Credit ratings are a key part of the financial system because investors use them to judge how likely they are to get their money back. But the financial crisis led to unease that the market is relying on them too much.
The European Securities and Markets Authority (ESMA) published on Monday results of its investigation into how Moodys, Standard & Poors and Fitch compiled ratings on sovereign bonds between February and October this year.
It criticised delays in the publication of ratings changes and poor confidentiality controls at the agencies.
Sovereign ratings became politically charged at the height of the euro zone crisis when S&P infuriated Greece in 2011 by cutting the rating of its debt while the country's EU bailout was being renegotiated.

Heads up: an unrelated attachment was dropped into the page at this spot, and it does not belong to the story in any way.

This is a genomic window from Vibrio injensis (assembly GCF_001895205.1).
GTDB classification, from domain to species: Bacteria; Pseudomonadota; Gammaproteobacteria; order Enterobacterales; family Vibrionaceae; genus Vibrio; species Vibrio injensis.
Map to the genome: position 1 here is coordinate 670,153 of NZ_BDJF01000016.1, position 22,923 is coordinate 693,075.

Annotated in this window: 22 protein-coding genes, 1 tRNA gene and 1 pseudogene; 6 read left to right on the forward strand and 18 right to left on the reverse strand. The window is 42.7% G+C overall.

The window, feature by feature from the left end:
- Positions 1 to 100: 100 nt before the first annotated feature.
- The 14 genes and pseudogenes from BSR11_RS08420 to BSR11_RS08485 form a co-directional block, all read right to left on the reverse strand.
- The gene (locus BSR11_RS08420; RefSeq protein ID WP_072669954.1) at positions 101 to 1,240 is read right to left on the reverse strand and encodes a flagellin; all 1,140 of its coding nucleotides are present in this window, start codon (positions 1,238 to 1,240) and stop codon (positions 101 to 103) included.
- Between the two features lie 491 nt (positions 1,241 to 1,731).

This led to the third of three EU laws to regulate rating agencies in as many years. From next month, they can only release changes to sovereign ratings according to a pre-set calendar to improve transparency.